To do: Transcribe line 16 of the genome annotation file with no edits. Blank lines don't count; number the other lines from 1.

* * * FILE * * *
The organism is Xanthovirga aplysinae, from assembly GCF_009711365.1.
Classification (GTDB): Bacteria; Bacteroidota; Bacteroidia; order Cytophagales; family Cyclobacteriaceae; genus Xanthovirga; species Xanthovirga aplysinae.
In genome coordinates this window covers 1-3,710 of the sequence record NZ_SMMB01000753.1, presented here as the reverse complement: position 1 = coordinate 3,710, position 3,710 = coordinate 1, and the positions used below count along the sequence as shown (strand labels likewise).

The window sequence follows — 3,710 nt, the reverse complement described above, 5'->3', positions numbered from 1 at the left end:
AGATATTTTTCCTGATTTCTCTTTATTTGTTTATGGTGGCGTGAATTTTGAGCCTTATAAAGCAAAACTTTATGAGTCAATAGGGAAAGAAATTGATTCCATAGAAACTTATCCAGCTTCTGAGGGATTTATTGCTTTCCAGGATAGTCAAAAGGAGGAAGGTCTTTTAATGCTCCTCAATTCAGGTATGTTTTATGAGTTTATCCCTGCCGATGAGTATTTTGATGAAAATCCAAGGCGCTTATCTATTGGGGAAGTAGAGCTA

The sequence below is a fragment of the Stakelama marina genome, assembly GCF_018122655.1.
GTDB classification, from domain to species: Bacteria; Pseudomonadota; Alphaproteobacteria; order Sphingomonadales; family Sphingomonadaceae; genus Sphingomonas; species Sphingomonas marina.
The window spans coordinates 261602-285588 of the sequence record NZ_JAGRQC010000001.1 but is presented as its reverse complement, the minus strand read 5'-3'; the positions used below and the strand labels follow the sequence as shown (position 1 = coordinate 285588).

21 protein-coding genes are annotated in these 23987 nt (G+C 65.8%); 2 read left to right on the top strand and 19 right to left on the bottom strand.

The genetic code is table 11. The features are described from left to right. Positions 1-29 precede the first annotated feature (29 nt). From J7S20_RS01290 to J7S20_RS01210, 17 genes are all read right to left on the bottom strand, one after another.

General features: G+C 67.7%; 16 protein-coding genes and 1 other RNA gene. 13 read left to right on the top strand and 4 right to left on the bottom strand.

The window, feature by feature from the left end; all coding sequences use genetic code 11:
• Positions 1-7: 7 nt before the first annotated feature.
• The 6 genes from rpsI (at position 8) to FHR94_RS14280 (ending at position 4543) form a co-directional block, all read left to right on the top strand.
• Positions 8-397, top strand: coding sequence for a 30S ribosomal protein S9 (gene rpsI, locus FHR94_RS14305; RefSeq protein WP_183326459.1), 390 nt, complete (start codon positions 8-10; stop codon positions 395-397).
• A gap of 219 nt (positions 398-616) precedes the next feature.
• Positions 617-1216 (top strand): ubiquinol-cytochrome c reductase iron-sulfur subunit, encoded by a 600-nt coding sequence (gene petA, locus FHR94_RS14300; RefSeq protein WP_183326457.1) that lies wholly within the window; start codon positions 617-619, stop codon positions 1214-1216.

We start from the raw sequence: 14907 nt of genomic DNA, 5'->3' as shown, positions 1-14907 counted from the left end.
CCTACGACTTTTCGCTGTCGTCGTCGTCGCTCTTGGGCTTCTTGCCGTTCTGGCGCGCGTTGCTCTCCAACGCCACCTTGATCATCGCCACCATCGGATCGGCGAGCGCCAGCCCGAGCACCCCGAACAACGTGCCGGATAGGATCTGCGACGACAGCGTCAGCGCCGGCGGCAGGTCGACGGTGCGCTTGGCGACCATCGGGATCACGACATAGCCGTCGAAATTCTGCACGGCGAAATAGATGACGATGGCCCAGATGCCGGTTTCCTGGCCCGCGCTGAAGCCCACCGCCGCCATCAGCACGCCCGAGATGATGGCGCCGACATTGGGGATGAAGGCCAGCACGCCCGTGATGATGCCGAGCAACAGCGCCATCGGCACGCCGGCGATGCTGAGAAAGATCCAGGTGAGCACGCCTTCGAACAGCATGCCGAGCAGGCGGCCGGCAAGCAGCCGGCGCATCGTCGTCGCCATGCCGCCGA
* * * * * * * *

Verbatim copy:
• A gap of 219 nt (positions 398-616) precedes the next feature.